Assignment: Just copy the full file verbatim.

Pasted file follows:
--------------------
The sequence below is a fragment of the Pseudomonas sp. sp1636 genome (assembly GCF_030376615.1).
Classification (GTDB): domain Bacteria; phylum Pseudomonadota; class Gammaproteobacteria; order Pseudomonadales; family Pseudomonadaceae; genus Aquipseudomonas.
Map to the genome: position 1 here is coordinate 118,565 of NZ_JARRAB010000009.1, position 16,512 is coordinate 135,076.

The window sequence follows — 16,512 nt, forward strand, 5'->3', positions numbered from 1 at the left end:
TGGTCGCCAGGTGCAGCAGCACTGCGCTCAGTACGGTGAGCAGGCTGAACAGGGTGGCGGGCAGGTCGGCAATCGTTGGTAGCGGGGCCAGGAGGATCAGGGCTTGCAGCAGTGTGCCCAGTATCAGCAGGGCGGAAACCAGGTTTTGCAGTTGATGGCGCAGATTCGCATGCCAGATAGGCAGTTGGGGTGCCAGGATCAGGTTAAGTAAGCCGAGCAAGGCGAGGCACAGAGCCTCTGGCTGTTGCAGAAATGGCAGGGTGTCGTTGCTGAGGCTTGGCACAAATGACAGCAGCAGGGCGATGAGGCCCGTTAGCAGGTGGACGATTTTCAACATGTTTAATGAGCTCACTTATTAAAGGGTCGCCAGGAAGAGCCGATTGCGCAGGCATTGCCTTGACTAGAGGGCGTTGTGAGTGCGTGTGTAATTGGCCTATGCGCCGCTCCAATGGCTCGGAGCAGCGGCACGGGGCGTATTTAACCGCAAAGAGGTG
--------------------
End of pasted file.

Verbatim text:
The sequence below is a fragment of the Pseudomonas sp. sp1636 genome (assembly GCF_030376615.1).
Classification (GTDB): domain Bacteria; phylum Pseudomonadota; class Gammaproteobacteria; order Pseudomonadales; family Pseudomonadaceae; genus Aquipseudomonas.
Map to the genome: position 1 here is coordinate 118,565 of NZ_JARRAB010000009.1, position 16,512 is coordinate 135,076.

The window sequence follows — 16,512 nt, forward strand, 5'->3', positions numbered from 1 at the left end:
TGGTCGCCAGGTGCAGCAGCACTGCGCTCAGTACGGTGAGCAGGCTGAACAGGGTGGCGGGCAGGTCGGCAATCGTTGGTAGCGGGGCCAGGAGGATCAGGGCTTGCAGCAGTGTGCCCAGTATCAGCAGGGCGGAAACCAGGTTTTGCAGTTGATGGCGCAGATTCGCATGCCAGATAGGCAGTTGGGGTGCCAGGATCAGGTTAAGTAAGCCGAGCAAGGCGAGGCACAGAGCCTCTGGCTGTTGCAGAAATGGCAGGGTGTCGTTGCTGAGGCTTGGCACAAATGACAGCAGCAGGGCGATGAGGCCCGTTAGCAGGTGGACGATTTTCAACATGTTTAATGAGCTCACTTATTAAAGGGTCGCCAGGAAGAGCCGATTGCGCAGGCATTGCCTTGACTAGAGGGCGTTGTGAGTGCGTGTGTAATTGGCCTATGCGCCGCTCCAATGGCTCGGAGCAGCGGCACGGGGCGTATTTAACCGCAAAGAGGTG